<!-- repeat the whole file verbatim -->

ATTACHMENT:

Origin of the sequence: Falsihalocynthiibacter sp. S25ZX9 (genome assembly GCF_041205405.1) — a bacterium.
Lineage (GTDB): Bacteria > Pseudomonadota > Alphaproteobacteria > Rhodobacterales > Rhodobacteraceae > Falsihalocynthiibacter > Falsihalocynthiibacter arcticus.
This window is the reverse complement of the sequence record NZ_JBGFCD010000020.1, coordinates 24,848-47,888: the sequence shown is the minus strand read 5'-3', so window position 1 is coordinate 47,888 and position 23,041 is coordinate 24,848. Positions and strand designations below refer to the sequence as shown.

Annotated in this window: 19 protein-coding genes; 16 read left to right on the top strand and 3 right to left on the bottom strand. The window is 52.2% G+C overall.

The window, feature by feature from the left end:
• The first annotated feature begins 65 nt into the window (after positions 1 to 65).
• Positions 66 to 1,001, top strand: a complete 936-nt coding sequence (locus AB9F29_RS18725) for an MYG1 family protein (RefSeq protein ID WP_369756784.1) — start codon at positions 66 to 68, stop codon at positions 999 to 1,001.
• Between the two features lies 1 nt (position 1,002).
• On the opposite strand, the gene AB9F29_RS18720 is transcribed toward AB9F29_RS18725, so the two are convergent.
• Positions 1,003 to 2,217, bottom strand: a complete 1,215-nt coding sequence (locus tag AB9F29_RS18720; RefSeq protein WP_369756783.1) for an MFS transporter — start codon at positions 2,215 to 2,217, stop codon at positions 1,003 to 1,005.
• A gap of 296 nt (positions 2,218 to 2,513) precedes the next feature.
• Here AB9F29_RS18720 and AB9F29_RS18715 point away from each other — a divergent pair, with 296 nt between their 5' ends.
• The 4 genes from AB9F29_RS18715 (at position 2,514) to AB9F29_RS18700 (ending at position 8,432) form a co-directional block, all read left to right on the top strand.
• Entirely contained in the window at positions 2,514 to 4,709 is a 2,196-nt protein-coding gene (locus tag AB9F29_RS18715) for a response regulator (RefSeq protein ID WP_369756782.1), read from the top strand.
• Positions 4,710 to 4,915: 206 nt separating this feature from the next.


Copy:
Origin of the sequence: Falsihalocynthiibacter sp. S25ZX9 (genome assembly GCF_041205405.1) — a bacterium.
Lineage (GTDB): Bacteria > Pseudomonadota > Alphaproteobacteria > Rhodobacterales > Rhodobacteraceae > Falsihalocynthiibacter > Falsihalocynthiibacter arcticus.
This window is the reverse complement of the sequence record NZ_JBGFCD010000020.1, coordinates 24,848-47,888: the sequence shown is the minus strand read 5'-3', so window position 1 is coordinate 47,888 and position 23,041 is coordinate 24,848. Positions and strand designations below refer to the sequence as shown.

Annotated in this window: 19 protein-coding genes; 16 read left to right on the top strand and 3 right to left on the bottom strand. The window is 52.2% G+C overall.

The window, feature by feature from the left end:
• The first annotated feature begins 65 nt into the window (after positions 1 to 65).
• Positions 66 to 1,001, top strand: a complete 936-nt coding sequence (locus AB9F29_RS18725) for an MYG1 family protein (RefSeq protein ID WP_369756784.1) — start codon at positions 66 to 68, stop codon at positions 999 to 1,001.
• Between the two features lies 1 nt (position 1,002).
• On the opposite strand, the gene AB9F29_RS18720 is transcribed toward AB9F29_RS18725, so the two are convergent.
• Positions 1,003 to 2,217, bottom strand: a complete 1,215-nt coding sequence (locus tag AB9F29_RS18720; RefSeq protein WP_369756783.1) for an MFS transporter — start codon at positions 2,215 to 2,217, stop codon at positions 1,003 to 1,005.
• A gap of 296 nt (positions 2,218 to 2,513) precedes the next feature.
• Here AB9F29_RS18720 and AB9F29_RS18715 point away from each other — a divergent pair, with 296 nt between their 5' ends.
• The 4 genes from AB9F29_RS18715 (at position 2,514) to AB9F29_RS18700 (ending at position 8,432) form a co-directional block, all read left to right on the top strand.
• Entirely contained in the window at positions 2,514 to 4,709 is a 2,196-nt protein-coding gene (locus tag AB9F29_RS18715) for a response regulator (RefSeq protein ID WP_369756782.1), read from the top strand.
• Positions 4,710 to 4,915: 206 nt separating this feature from the next.